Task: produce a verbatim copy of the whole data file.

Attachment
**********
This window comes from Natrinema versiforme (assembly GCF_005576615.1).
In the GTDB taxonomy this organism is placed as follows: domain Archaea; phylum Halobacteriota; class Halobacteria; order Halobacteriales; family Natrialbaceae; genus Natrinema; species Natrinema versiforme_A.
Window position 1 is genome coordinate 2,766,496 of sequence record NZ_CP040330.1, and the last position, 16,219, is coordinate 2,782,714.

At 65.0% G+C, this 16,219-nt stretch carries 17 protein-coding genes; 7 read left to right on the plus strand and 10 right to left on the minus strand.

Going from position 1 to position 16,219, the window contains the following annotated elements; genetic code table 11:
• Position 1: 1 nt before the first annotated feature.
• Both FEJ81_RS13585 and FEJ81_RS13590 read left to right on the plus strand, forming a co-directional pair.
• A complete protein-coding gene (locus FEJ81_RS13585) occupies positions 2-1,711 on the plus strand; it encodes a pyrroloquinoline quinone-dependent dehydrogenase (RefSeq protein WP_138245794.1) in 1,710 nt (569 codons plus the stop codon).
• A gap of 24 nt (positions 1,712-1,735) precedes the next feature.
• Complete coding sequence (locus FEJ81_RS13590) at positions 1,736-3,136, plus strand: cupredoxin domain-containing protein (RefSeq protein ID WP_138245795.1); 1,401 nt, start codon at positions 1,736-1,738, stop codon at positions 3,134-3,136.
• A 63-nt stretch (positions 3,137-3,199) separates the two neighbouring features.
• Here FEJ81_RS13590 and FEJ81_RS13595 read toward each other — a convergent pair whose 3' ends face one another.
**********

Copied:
This window comes from Natrinema versiforme (assembly GCF_005576615.1).
In the GTDB taxonomy this organism is placed as follows: domain Archaea; phylum Halobacteriota; class Halobacteria; order Halobacteriales; family Natrialbaceae; genus Natrinema; species Natrinema versiforme_A.
Window position 1 is genome coordinate 2,766,496 of sequence record NZ_CP040330.1, and the last position, 16,219, is coordinate 2,782,714.

At 65.0% G+C, this 16,219-nt stretch carries 17 protein-coding genes; 7 read left to right on the plus strand and 10 right to left on the minus strand.

Going from position 1 to position 16,219, the window contains the following annotated elements; genetic code table 11:
• Position 1: 1 nt before the first annotated feature.
• Both FEJ81_RS13585 and FEJ81_RS13590 read left to right on the plus strand, forming a co-directional pair.
• A complete protein-coding gene (locus FEJ81_RS13585) occupies positions 2-1,711 on the plus strand; it encodes a pyrroloquinoline quinone-dependent dehydrogenase (RefSeq protein WP_138245794.1) in 1,710 nt (569 codons plus the stop codon).
• A gap of 24 nt (positions 1,712-1,735) precedes the next feature.
• Complete coding sequence (locus FEJ81_RS13590) at positions 1,736-3,136, plus strand: cupredoxin domain-containing protein (RefSeq protein ID WP_138245795.1); 1,401 nt, start codon at positions 1,736-1,738, stop codon at positions 3,134-3,136.
• A 63-nt stretch (positions 3,137-3,199) separates the two neighbouring features.
• Here FEJ81_RS13590 and FEJ81_RS13595 read toward each other — a convergent pair whose 3' ends face one another.